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Young workers scope out Spokane job recruiters

UPDATED: Wed., March 1, 2017, 10:55 p.m.

Lynn Simpson, a sophomore at The Community School, eyes surveying equipment as she chats with surveyors Daniel Atha, left, Rudy Kitzan, center, and Allison Younger during a Next Gen Job Fair on Wednesday, March 1, 2017, at the Spokane Convention Center. (Tyler Tjomsland / The Spokesman-Review)
Lynn Simpson, a sophomore at The Community School, eyes surveying equipment as she chats with surveyors Daniel Atha, left, Rudy Kitzan, center, and Allison Younger during a Next Gen Job Fair on Wednesday, March 1, 2017, at the Spokane Convention Center. (Tyler Tjomsland / The Spokesman-Review)

Josh Mollon is living every millennial’s worst nightmare.

He’s 23, a recent college graduate, and he can’t get a job in his intended career field.

“I’ve applied to about 30 different places right now,” Mollon said. “Everyone wants five years of experience.”

It’s no wonder then that he found himself at the Next Gen Job Fair in the Spokane Convention Center on Tuesday afternoon, bumping shoulders with about 48 employers looking for people like him – organizations like Starbucks, Lowe’s, the Marines and BECU.

The Spokane Area Workforce Development Council, which works to fill gaps in employment in the Spokane area, has been organizing the fair for two years as way for 16- to 24-year-olds without a four-year college degree to find entry-level employment.

But it wasn’t just the run-of-mill retail, service industry and military fields with traditionally low barriers of entry that made an appearance. There were also places specializing in in-home healthcare, law enforcement agencies and representatives recruiting land surveyors.

They all had the same message: We’re hiring.

“One thing I have personally noticed is when you walk into a high school math class and ask how many are considering a career in engineering, many students will raise their hand,” said Allison Younger, a land surveyor at David Evans and Associates in Coeur d’Alene. “When you ask them how many are considering a career in land surveying, they don’t raise their hand.”

Younger, who was representing the Land Surveyor’s Association of Washington, said companies are struggling to find licensed land surveyors in Idaho and Washington. “And if a company does find one, they’re already employed.”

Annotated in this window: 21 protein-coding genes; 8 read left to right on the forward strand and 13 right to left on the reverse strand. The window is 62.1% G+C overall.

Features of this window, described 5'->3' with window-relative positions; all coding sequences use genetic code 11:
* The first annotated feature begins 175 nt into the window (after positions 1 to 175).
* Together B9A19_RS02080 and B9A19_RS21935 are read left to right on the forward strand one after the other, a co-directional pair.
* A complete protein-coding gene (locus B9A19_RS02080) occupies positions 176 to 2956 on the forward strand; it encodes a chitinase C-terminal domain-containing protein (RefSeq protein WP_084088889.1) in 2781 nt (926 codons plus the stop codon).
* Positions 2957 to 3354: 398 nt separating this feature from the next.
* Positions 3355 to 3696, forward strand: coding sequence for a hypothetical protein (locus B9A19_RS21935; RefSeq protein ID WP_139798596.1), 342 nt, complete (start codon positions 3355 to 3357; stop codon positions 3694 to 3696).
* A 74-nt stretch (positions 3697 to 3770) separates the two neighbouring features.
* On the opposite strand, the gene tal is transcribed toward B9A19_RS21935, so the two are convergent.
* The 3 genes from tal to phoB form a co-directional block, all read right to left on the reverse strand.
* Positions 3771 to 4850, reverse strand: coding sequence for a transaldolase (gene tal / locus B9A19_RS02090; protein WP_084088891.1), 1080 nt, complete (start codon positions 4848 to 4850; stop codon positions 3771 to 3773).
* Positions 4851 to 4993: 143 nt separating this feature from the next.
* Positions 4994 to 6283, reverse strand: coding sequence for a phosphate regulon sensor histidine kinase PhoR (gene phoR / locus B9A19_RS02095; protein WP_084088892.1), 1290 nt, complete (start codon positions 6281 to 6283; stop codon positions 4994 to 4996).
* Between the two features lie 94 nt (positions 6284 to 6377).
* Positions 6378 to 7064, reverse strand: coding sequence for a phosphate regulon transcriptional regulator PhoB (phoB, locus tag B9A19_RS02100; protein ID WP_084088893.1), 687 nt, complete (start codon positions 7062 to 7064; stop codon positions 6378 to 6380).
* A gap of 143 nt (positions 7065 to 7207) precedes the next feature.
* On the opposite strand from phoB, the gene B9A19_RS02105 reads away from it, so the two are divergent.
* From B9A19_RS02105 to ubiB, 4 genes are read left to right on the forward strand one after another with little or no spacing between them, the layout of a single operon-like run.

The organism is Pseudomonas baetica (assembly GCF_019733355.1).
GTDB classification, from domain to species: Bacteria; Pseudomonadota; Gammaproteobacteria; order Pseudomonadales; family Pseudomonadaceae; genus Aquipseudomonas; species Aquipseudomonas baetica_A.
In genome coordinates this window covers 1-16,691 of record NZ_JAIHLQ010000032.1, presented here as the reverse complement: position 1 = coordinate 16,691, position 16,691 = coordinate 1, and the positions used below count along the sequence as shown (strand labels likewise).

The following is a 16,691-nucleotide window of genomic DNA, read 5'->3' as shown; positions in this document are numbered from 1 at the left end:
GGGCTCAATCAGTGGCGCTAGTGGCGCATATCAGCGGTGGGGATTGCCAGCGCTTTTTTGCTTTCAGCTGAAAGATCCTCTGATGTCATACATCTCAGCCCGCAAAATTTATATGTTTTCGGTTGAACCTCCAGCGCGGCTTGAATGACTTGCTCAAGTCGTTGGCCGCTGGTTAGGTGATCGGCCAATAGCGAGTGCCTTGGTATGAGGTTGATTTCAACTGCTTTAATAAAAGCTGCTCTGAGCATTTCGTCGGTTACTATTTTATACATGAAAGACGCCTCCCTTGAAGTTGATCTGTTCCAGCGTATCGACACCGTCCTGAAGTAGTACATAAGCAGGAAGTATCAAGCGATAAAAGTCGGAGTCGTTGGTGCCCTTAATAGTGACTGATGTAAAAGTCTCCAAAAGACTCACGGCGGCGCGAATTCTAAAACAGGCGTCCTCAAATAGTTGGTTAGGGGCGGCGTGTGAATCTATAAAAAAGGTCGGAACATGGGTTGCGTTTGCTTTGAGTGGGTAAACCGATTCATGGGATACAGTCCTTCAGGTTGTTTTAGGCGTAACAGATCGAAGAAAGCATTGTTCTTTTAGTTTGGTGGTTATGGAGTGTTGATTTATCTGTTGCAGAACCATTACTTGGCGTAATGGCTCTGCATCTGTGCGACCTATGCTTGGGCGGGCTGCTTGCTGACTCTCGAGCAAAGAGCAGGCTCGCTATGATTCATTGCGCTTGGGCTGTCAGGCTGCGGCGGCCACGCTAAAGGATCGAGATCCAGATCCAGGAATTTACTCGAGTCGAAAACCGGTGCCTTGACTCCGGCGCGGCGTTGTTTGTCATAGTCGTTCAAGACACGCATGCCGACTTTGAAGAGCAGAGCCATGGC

She said the job pays well – about $38,000 a year for entry level – which is why she’s perplexed more people haven’t even heard of the field.

“That’s why we come to these things,” Younger said.

Michael McBride is an analyst at Spokane Area Workforce Development Council identifying trends in the workforce. He said he sees the largest demand for workers in health care, but industries like skilled labor and law enforcement also are doing some heavy recruiting.

“There are some jobs that are growing at an astronomical rate right now,” he said.

Sarah Jewett, a recruiter at Interim Healthcare, an agency that provides non-medical home care and hospice, said they’re constantly hiring to fill entry-level positions.

“I would like to be able to hire about 20 to 50 people right now,” she said, “just in Spokane.”

The Spokane Police Department was there as well, with a booth that had a steady stream of interested onlookers. Even though they recently hired nine cadets, Ken Applewhaite, a police officer manning the booth, said they’re going to be “hiring for a while.”

As for Mollon, he managed to secure an interview at the Washington State Department of Agriculture – an opportunity to use his environmental studies degree. But he’s cautious, so he looked around the convention center and heard elevator pitches from a half dozen different recruiters. He even stopped by the land surveyors’ table and talked with them for about 15 minutes.

While it was informative, he said, it appeared to be yet another prospect that won’t pan out.

“I guess even with this you need a two-year degree in the program,” he said. “So, I don’t know.”



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